For years humanities scholars have avoided talking about genes. But now, in the midst of a social genomics revolution, Professors Dalton Conley and Jason Fletcher say it’s time for social scientists to join the conversation.
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At Crosstown Clinic, doctors are turning addiction treatment on its head: they’re prescribing heroin-users the very drug they’re addicted to. This is the story of one clinic’s quest to remove the harms of addiction, without removing the addiction itself.
This week we talk to two community organizers who work from within academia. Gordon talks to Matt Hern about his book What a City Is For and Alex talks to Funmilola Fagbamila about Black Lives Matter and being an Activist-in-Residence at UCLA.
In 1927, the Supreme Court of the United States decided certain “undesirables” could be sterilized against their will. And American academics were all for it.
Another chapter in the continuing battle between wonks and Christian conservatives, this time in Canada. In 2010, a small but influential group of Catholics forced Ontario Premier Dalton McGuinty into scrapping his government’s proposal for updating the sexual education curriculum. In 2015, Premier Kathleen Wynne decided to try again.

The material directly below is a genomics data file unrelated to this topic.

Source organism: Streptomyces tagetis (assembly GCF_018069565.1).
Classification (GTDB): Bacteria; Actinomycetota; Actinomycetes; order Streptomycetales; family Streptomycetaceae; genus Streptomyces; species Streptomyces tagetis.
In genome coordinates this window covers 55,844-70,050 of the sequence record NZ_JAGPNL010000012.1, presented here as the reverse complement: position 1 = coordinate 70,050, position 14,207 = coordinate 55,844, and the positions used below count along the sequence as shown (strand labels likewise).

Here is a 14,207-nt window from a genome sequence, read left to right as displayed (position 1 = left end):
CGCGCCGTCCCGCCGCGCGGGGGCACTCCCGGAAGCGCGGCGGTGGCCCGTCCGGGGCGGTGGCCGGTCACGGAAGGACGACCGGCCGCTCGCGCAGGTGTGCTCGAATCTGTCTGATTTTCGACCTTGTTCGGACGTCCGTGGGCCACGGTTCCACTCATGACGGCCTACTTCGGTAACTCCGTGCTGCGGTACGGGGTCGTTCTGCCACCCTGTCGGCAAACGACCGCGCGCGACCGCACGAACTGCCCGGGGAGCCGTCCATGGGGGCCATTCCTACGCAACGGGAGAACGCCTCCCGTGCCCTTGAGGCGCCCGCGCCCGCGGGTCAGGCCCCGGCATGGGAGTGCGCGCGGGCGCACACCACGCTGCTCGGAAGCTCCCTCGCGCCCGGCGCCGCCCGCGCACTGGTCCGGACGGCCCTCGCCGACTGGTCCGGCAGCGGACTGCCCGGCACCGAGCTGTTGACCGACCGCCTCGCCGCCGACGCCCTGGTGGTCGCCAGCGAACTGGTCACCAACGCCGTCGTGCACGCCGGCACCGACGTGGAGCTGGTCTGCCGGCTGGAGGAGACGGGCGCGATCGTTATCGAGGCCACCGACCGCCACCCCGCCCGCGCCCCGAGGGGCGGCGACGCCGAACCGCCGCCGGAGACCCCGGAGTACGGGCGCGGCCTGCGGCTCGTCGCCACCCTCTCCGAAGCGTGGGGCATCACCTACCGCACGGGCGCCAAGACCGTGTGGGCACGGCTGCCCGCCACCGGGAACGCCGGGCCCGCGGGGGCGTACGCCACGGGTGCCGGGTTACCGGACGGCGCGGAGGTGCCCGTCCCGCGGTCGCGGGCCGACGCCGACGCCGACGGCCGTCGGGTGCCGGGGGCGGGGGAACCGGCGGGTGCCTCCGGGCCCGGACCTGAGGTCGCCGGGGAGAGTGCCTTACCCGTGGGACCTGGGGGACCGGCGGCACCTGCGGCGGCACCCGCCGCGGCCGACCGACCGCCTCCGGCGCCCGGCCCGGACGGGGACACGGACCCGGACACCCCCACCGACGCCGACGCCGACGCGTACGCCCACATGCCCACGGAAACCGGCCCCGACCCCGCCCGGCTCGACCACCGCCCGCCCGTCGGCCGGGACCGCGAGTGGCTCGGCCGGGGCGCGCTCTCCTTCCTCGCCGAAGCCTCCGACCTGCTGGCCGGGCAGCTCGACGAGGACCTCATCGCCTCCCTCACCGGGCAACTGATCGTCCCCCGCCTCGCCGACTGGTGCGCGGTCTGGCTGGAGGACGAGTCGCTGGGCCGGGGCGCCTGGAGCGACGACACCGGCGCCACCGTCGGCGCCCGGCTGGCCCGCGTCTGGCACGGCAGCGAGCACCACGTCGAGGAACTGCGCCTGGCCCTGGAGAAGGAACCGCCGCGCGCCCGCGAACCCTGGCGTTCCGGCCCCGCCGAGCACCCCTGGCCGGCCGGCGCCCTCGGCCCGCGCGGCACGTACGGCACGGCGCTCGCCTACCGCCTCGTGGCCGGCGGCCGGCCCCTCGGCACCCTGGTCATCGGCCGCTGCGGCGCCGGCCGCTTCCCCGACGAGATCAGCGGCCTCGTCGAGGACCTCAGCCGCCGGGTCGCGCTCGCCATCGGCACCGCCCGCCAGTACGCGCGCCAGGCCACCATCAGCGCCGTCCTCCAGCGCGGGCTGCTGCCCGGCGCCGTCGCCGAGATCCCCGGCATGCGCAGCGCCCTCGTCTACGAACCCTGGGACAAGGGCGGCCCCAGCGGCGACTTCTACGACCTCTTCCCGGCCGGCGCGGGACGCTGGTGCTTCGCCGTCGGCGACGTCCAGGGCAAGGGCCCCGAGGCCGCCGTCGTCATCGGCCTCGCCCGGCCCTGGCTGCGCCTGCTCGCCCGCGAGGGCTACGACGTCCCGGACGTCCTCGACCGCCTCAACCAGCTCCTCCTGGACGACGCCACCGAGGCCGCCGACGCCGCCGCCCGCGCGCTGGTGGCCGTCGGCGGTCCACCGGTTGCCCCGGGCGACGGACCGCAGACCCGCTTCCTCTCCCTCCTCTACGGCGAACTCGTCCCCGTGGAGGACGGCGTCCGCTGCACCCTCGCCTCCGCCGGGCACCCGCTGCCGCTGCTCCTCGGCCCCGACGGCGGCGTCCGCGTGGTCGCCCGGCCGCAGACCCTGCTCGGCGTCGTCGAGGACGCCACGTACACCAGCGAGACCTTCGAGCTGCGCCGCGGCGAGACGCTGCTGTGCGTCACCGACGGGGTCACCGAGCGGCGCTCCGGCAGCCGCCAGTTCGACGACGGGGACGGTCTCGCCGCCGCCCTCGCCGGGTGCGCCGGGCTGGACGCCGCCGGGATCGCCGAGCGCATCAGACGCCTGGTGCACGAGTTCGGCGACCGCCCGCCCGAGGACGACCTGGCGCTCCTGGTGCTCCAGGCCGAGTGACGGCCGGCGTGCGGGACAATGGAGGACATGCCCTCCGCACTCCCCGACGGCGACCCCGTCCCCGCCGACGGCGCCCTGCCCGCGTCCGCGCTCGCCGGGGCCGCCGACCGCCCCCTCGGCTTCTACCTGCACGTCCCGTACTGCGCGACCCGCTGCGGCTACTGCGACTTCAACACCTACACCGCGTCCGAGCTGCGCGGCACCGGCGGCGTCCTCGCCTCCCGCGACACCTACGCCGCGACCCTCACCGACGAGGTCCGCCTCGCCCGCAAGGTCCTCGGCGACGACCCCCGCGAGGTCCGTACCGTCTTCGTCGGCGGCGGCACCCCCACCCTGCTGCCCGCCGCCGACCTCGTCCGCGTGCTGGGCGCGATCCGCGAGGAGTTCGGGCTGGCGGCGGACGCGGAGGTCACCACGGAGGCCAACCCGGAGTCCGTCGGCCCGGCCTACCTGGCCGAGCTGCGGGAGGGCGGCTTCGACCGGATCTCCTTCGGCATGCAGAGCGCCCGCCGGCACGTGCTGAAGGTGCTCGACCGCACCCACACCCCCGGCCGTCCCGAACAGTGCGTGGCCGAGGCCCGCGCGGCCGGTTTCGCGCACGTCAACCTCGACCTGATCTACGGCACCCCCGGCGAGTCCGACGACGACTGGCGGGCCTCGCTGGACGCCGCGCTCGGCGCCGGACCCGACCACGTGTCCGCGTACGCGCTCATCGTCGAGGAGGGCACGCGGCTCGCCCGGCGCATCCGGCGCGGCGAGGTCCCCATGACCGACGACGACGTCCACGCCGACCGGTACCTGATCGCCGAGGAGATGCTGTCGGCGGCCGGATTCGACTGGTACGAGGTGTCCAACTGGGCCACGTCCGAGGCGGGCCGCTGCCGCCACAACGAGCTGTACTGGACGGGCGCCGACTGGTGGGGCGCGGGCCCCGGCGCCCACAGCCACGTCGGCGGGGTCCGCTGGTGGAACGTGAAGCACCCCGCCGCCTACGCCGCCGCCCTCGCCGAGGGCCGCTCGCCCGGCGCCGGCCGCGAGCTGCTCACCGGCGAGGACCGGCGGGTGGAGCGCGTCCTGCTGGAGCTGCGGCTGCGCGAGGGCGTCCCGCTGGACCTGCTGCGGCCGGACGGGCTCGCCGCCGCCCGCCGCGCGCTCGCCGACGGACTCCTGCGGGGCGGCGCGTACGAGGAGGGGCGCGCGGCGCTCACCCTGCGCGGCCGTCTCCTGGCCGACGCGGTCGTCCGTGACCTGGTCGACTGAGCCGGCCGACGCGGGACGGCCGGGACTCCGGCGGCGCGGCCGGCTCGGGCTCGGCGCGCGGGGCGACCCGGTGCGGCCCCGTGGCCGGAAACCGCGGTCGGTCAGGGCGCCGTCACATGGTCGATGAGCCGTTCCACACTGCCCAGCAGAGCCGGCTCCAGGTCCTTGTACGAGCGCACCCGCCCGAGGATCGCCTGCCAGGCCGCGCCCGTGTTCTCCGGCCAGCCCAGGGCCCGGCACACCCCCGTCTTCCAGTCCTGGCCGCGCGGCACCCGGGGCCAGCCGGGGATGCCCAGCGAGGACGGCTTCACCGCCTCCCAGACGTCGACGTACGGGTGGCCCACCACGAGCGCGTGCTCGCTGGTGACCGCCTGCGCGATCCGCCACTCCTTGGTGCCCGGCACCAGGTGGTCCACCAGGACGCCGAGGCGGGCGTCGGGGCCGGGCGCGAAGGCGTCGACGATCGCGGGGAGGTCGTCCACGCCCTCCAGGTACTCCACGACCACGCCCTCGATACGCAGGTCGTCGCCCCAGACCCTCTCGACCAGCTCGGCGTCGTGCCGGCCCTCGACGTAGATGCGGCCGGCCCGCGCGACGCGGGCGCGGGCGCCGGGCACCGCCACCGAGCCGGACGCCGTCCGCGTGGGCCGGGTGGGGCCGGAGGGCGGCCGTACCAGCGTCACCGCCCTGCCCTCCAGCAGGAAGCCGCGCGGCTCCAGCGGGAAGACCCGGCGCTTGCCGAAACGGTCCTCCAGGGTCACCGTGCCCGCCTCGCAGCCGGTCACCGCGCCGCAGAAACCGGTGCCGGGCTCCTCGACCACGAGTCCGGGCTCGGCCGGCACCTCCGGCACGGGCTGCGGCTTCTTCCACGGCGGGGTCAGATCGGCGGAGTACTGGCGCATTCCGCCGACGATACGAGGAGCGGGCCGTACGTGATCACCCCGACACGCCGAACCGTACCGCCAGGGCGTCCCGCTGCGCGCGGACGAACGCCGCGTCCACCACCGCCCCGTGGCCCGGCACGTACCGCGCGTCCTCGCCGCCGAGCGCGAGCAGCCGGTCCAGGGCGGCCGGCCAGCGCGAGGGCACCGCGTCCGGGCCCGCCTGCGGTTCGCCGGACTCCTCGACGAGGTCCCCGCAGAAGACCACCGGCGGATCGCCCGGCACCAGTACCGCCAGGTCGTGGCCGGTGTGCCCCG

This week, Sam and Alex talk Trump, Harper and science muzzling. Sam asks theoretical physicist Lawrence Krauss about the difference between a good and a bad public intellectual. Alex talks to science journalist Carl Zimmer about tough choices in science storytelling.
What are numbers? Did we make them, or were we given them? How do they affect us? Are there people who do not have numbers? Gordon interviews Anthropologist Caleb Everett, author of a forthcoming book that gives a sweeping study of numbers and how they radically shape the way we understand our world. Read More